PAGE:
WATCH videos and PLAY games about hard or soft C and G at the Wakelet tutorial on Consonants that vary.

Learn how to get the free word sort games that include hard or soft c and g. Game boards for hard or soft c and g are part of the Phonics Pow Toolkit.

Long Vowel Patterns

To know all of the ways that vowels can be long, learn about:

IGH is a trigraph – one sound is made with three letters. The gh is silent and the i is long. The sound of IGH is included with vowel teams in the Phonics Pow Toolkit, as the other vowels have teams that make the long sound, but i only has the trigraph IGH. Learn more about the vowel trigraphs AIR and EAR at Bossy R variations. WATCH videos on igh from Little Learners and Kids vs. Phonics, and try a long i wordsearch.

  • ā – ai & ay
  • ē – ea & ee
  • ī – igh
  • ō – oa & ow
  • ū – ui & ew

Can you identify all the long vowel patterns in the sentences below?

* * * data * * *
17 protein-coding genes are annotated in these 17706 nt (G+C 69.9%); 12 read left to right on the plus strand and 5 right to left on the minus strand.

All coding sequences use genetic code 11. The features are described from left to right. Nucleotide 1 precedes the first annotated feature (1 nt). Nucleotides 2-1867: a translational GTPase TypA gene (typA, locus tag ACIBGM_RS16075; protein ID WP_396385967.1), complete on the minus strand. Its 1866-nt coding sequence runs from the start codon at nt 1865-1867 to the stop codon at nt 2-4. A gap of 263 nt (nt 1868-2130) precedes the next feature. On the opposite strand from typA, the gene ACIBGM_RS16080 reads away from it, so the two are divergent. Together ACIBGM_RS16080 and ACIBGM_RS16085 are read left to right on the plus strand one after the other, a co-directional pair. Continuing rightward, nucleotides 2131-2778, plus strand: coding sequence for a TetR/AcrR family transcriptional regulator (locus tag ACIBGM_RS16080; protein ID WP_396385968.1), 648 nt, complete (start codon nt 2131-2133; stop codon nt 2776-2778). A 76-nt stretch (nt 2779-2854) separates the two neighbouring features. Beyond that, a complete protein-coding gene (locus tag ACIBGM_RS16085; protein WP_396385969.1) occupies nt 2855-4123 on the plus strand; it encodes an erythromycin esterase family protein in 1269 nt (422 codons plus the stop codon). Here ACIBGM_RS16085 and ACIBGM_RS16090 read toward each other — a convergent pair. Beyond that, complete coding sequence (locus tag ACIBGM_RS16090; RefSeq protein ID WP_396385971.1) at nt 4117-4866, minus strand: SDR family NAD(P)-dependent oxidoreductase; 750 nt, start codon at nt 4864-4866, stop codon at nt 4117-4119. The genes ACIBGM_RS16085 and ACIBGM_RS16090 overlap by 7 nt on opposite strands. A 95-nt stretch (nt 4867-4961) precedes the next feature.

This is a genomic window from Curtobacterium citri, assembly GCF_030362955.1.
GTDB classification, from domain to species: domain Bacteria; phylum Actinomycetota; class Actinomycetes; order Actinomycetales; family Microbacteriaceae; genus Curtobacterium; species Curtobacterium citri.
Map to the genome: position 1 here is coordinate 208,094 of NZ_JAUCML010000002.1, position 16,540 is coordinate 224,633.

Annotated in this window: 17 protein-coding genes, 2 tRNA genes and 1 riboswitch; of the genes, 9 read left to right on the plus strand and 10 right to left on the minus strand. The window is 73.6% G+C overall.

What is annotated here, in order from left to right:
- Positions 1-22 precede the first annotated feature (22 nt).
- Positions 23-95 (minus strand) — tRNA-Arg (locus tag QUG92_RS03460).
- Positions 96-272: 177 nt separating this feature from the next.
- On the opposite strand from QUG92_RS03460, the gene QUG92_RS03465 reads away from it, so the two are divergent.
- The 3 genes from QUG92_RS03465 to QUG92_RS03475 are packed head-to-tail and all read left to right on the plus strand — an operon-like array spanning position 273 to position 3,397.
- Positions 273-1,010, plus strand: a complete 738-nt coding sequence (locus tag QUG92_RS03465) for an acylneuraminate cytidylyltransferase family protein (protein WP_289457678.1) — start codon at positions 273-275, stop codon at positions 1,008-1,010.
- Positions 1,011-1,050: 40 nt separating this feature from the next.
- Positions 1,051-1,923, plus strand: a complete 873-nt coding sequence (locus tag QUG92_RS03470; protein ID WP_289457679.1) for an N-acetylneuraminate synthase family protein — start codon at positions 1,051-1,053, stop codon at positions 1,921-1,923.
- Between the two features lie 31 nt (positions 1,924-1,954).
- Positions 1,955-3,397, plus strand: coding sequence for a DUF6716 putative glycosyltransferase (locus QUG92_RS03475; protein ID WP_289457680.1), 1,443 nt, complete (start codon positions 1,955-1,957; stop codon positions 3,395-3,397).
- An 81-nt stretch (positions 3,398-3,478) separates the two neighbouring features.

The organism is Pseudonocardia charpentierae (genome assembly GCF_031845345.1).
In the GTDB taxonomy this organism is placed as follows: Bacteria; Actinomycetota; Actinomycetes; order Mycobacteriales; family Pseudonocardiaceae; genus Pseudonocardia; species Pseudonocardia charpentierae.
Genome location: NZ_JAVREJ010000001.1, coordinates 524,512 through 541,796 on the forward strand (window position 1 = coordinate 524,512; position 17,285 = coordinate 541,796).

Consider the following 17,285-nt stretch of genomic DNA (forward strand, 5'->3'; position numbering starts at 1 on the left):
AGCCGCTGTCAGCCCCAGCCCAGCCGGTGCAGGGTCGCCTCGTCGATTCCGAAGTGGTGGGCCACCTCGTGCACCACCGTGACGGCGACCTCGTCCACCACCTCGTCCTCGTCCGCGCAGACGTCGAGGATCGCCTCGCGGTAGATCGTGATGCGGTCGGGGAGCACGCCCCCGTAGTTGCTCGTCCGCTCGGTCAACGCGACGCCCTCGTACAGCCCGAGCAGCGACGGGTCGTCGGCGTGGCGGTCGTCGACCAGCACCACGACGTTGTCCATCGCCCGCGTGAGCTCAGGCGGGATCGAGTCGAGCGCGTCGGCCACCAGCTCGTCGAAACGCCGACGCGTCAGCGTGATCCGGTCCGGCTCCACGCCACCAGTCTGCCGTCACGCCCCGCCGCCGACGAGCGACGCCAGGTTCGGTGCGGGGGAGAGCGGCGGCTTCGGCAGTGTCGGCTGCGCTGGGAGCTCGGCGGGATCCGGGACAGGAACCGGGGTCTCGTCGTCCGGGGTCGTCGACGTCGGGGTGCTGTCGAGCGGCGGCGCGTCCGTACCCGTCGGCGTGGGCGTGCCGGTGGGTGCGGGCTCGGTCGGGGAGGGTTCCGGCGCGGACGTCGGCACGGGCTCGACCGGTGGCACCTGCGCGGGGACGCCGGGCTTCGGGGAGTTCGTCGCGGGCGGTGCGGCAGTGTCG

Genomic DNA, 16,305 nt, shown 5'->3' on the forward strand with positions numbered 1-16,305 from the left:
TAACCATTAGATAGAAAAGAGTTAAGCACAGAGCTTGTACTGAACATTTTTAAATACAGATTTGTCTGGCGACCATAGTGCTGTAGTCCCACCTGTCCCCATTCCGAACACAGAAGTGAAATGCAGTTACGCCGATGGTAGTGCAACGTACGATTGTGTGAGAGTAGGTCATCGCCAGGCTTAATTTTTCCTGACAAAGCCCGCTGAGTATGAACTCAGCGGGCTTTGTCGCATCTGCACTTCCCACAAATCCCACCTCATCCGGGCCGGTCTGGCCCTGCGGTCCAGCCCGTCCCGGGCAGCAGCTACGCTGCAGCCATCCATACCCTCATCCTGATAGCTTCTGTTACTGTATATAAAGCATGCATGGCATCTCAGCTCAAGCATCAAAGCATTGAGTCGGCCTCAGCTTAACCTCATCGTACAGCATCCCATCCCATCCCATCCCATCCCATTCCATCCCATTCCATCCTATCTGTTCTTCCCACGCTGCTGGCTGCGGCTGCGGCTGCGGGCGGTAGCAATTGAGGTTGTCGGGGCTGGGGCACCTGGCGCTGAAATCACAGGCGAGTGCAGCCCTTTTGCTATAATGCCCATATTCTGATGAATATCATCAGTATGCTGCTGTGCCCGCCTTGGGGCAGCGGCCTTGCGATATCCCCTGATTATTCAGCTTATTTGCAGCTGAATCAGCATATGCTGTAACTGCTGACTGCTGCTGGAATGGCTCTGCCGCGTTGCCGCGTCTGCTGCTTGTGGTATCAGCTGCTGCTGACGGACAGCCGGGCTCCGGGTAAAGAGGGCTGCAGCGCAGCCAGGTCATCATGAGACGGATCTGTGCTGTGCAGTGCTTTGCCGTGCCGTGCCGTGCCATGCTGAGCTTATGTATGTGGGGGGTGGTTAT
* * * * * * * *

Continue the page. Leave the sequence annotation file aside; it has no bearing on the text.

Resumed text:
LONG I: The pilot tried to fly kind of high for a mile.

More sentences with long vowel patterns:

LONG A: They say the lady will take the train today at eight.

LONG E: We even like these crazy sheep that bleat.

LONG O: Put a coat on to go home in the cold snow.

LONG U: The cool jewel on her blue suit was super huge.

Word searches for long e, i, o , & u. Download the free Long Vowel Sentences  anchor chart pdf. Long vowel patterns are included in free word sort games and in the Phonics Pow Toolkit. (III.f)

Tricky Y

The letter y is tricky indeed. It can make many sounds, more than three!

Yes, y is a consonant in yellow and yolk.

Sometimes y makes a short i sound like in system and gym.

A y at the end can a vowel be, with the sound of a long i or e. How do you know which you see? At the end of one syllable words, y often says “i” like in fly. With more syllables, it is often a long e.